Liquidity‐profitability tradeoff: An empirical investigation in an emerging market, Eljelly, A. M. (2004). International journal of commerce and management, 14(2), 48-61. This study empirically examines the relation between profitability and liquidity, as measured by current ratio and cash gap (cash conversion cycle) on a sample of joint stock companies in Saudi Arabia using correlation and regression analysis.
How emerging market governments promote outward FDI: Experience from China, Luo, Y., Xue, Q., & Han, B. (2010). Journal of world business, 45(1), 68-79. This paper analyses the impact of emerging markets government interference on Large Scale outward foreign direct investment (OFDI). Using the Chinese market as a case study, this paper presents the various government institutions that impact Chinese OFDI, discuss changes made on their OFDI policies, and define the current policies and measures that stimulate Chinese companies to expand into the global market.
What is really different about emerging market multinationals?, Ramamurti, R. (2012). Global Strategy Journal, 2(1), 41-47. This article focuses on the analysis of how and why emerging market MNEs (EMNEs) internationalize. The author wishes to show if the existing theories developed from the study of DMNEs are adequate to explain the behaviour of EMNEs.
The mirage of exchange rate regimes for emerging market countries, Calvo, G. A., & Mishkin, F. S. (2003). Journal of Economic Perspectives, 17(4), 99-118. This paper shows that much of the arguments on choosing an exchange rate regime is off point. This paper follows a particular methodology to prove this point. First, it starts by exploring the theory of choice between exchange rates regime, then examines the weakness of this theory in relations emerging marketing market economies. It then goes on to discuss the institutional traits and the importance of exchange rate regimes on emerging market countries.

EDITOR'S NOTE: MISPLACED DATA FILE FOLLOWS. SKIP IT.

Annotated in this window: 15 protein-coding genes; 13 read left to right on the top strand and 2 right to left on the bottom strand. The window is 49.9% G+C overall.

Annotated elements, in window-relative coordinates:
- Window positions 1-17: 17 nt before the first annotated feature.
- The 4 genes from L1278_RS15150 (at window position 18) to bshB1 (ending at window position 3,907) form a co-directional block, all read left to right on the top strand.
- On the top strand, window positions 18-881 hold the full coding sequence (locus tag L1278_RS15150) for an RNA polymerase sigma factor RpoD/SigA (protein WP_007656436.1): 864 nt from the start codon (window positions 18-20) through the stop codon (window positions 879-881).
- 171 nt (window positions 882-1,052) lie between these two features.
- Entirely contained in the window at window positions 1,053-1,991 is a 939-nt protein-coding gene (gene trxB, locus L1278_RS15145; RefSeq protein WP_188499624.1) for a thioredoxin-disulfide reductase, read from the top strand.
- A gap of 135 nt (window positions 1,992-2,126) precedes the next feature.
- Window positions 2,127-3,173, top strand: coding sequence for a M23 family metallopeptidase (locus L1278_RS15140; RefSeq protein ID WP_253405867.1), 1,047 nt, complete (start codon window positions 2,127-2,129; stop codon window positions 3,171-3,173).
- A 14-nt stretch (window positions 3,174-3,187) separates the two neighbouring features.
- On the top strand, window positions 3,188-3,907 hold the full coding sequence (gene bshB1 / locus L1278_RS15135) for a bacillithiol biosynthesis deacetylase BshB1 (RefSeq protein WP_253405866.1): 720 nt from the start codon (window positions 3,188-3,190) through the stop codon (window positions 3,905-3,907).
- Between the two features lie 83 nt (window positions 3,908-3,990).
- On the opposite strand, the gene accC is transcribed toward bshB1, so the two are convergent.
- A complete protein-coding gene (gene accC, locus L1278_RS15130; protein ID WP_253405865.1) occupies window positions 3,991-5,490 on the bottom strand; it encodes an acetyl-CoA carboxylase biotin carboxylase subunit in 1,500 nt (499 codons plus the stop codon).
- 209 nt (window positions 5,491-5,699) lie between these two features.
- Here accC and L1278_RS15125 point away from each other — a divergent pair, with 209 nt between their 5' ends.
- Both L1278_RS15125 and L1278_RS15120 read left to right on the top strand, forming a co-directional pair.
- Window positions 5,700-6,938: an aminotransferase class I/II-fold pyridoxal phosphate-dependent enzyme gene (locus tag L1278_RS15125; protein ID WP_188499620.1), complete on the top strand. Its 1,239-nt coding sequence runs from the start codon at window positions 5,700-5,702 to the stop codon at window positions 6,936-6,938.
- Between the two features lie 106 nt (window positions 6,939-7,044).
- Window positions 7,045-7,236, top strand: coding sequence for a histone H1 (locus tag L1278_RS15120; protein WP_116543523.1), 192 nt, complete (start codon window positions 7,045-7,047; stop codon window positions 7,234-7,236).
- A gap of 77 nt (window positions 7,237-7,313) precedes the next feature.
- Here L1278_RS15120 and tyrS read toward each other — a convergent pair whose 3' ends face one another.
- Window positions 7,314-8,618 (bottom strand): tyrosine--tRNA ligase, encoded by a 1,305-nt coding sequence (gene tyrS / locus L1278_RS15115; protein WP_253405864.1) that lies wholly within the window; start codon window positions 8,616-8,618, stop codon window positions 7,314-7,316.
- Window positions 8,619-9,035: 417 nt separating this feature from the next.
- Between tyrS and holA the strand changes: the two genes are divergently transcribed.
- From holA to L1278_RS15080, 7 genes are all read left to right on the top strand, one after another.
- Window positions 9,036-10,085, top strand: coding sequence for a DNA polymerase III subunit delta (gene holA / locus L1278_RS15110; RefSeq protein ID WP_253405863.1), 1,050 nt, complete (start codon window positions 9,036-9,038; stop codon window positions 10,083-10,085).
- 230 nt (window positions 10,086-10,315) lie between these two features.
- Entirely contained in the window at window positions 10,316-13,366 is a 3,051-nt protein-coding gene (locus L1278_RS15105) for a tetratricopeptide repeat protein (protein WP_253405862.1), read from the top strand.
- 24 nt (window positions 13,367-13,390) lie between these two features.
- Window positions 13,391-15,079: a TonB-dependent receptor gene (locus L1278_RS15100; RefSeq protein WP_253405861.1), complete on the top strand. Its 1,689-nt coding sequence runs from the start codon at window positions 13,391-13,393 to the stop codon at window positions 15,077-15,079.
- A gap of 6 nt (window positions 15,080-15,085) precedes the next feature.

Tracing the impact of bank liquidity shocks: Evidence from an emerging market, Khwaja, A. I., & Mian, A. (2008). American Economic Review, 98(4), 1413-42. This paper examines the impact of liquidity shocks by exploring cross-bank liquidity variation induced by unanticipated nuclear tests in Pakistan. This paper further analyses the impact of borrowing from such banks on large (with strong political ties) and small firms.
Distributional characteristics of emerging market returns and asset allocation, Bekaert, G., Erb, C. B., Harvey, C. R., & Viskanta, T. E. (1998). Journal of Portfolio Management, 24(2), 102-+. In this paper, we estimate two stochastic volatility models applied to international equity markets. We analyse the Japanese, Canadian and German markets as case studies.